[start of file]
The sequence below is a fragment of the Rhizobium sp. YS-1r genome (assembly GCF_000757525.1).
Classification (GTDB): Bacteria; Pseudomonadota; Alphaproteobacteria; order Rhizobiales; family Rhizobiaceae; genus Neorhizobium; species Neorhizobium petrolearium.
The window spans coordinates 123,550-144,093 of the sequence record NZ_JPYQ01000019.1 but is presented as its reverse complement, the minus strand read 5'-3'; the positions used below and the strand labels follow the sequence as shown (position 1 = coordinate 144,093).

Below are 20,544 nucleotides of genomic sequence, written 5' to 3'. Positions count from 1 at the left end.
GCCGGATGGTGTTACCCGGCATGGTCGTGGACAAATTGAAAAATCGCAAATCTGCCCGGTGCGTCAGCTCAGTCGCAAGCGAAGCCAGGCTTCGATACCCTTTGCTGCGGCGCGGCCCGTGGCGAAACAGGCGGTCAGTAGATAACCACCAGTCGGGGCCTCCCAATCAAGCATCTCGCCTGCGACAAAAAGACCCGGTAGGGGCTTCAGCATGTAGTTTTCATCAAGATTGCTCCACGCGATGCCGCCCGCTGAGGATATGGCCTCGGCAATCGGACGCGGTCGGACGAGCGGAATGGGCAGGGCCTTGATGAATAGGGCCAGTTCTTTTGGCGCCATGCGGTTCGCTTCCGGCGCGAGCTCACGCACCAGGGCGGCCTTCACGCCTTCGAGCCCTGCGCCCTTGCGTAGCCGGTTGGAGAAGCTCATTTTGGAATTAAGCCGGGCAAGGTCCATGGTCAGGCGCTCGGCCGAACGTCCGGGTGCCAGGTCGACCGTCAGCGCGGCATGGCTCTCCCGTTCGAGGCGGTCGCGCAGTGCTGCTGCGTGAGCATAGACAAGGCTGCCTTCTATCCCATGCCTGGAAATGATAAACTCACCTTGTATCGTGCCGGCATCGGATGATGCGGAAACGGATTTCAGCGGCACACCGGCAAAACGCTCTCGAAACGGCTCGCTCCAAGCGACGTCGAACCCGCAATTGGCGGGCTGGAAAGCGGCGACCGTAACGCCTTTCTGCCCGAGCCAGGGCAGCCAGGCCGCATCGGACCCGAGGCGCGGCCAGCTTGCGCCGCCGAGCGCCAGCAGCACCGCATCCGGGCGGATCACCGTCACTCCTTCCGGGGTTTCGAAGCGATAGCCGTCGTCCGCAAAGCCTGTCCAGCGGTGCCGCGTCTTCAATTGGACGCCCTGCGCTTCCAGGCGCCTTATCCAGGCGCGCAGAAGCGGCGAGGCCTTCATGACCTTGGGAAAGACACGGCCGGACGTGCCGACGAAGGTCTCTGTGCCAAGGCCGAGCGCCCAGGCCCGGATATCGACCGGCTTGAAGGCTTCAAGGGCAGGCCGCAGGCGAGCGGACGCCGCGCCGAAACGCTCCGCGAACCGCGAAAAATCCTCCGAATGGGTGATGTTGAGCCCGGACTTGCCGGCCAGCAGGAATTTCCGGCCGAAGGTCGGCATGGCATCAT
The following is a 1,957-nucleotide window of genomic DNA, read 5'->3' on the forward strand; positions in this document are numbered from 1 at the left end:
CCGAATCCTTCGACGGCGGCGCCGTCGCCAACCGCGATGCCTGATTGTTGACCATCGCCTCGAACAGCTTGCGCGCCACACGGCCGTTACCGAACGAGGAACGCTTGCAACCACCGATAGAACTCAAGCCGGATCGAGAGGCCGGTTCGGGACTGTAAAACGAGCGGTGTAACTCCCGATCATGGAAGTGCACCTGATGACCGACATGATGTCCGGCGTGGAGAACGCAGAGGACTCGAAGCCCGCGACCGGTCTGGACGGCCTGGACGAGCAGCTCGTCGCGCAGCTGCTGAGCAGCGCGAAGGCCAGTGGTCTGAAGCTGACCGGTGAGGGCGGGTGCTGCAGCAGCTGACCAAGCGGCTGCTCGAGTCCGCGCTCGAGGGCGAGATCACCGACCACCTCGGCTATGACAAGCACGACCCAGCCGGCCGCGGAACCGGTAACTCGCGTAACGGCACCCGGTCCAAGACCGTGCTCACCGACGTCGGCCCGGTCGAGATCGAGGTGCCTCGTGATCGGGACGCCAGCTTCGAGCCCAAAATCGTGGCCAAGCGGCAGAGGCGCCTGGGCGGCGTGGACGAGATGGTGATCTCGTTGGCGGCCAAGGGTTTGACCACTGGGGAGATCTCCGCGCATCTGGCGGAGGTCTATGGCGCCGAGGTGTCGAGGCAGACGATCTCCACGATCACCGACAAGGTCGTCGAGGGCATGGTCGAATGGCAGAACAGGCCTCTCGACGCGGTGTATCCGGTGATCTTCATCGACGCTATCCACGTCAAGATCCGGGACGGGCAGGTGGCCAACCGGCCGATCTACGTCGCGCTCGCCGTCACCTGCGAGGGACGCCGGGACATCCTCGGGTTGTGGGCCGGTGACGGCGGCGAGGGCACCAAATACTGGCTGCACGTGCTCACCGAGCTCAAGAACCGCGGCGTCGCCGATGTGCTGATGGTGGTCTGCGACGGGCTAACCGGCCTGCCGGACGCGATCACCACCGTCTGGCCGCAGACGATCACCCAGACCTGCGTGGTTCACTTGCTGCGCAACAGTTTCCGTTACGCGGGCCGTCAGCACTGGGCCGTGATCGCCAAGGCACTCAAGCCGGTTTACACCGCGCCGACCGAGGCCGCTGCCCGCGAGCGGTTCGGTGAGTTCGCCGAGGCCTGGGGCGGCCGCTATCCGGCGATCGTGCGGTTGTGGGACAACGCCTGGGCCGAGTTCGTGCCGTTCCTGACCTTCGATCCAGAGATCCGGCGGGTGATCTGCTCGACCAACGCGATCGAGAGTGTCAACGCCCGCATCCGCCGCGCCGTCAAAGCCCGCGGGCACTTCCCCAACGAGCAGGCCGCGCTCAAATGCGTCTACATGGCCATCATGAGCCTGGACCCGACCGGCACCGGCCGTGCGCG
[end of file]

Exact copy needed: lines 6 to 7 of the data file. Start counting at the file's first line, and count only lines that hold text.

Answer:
The following is a 1,957-nucleotide window of genomic DNA, read 5'->3' on the forward strand; positions in this document are numbered from 1 at the left end:
CCGAATCCTTCGACGGCGGCGCCGTCGCCAACCGCGATGCCTGATTGTTGACCATCGCCTCGAACAGCTTGCGCGCCACACGGCCGTTACCGAACGAGGAACGCTTGCAACCACCGATAGAACTCAAGCCGGATCGAGAGGCCGGTTCGGGACTGTAAAACGAGCGGTGTAACTCCCGATCATGGAAGTGCACCTGATGACCGACATGATGTCCGGCGTGGAGAACGCAGAGGACTCGAAGCCCGCGACCGGTCTGGACGGCCTGGACGAGCAGCTCGTCGCGCAGCTGCTGAGCAGCGCGAAGGCCAGTGGTCTGAAGCTGACCGGTGAGGGCGGGTGCTGCAGCAGCTGACCAAGCGGCTGCTCGAGTCCGCGCTCGAGGGCGAGATCACCGACCACCTCGGCTATGACAAGCACGACCCAGCCGGCCGCGGAACCGGTAACTCGCGTAACGGCACCCGGTCCAAGACCGTGCTCACCGACGTCGGCCCGGTCGAGATCGAGGTGCCTCGTGATCGGGACGCCAGCTTCGAGCCCAAAATCGTGGCCAAGCGGCAGAGGCGCCTGGGCGGCGTGGACGAGATGGTGATCTCGTTGGCGGCCAAGGGTTTGACCACTGGGGAGATCTCCGCGCATCTGGCGGAGGTCTATGGCGCCGAGGTGTCGAGGCAGACGATCTCCACGATCACCGACAAGGTCGTCGAGGGCATGGTCGAATGGCAGAACAGGCCTCTCGACGCGGTGTATCCGGTGATCTTCATCGACGCTATCCACGTCAAGATCCGGGACGGGCAGGTGGCCAACCGGCCGATCTACGTCGCGCTCGCCGTCACCTGCGAGGGACGCCGGGACATCCTCGGGTTGTGGGCCGGTGACGGCGGCGAGGGCACCAAATACTGGCTGCACGTGCTCACCGAGCTCAAGAACCGCGGCGTCGCCGATGTGCTGATGGTGGTCTGCGACGGGCTAACCGGCCTGCCGGACGCGATCACCACCGTCTGGCCGCAGACGATCACCCAGACCTGCGTGGTTCACTTGCTGCGCAACAGTTTCCGTTACGCGGGCCGTCAGCACTGGGCCGTGATCGCCAAGGCACTCAAGCCGGTTTACACCGCGCCGACCGAGGCCGCTGCCCGCGAGCGGTTCGGTGAGTTCGCCGAGGCCTGGGGCGGCCGCTATCCGGCGATCGTGCGGTTGTGGGACAACGCCTGGGCCGAGTTCGTGCCGTTCCTGACCTTCGATCCAGAGATCCGGCGGGTGATCTGCTCGACCAACGCGATCGAGAGTGTCAACGCCCGCATCCGCCGCGCCGTCAAAGCCCGCGGGCACTTCCCCAACGAGCAGGCCGCGCTCAAATGCGTCTACATGGCCATCATGAGCCTGGACCCGACCGGCACCGGCCGTGCGCG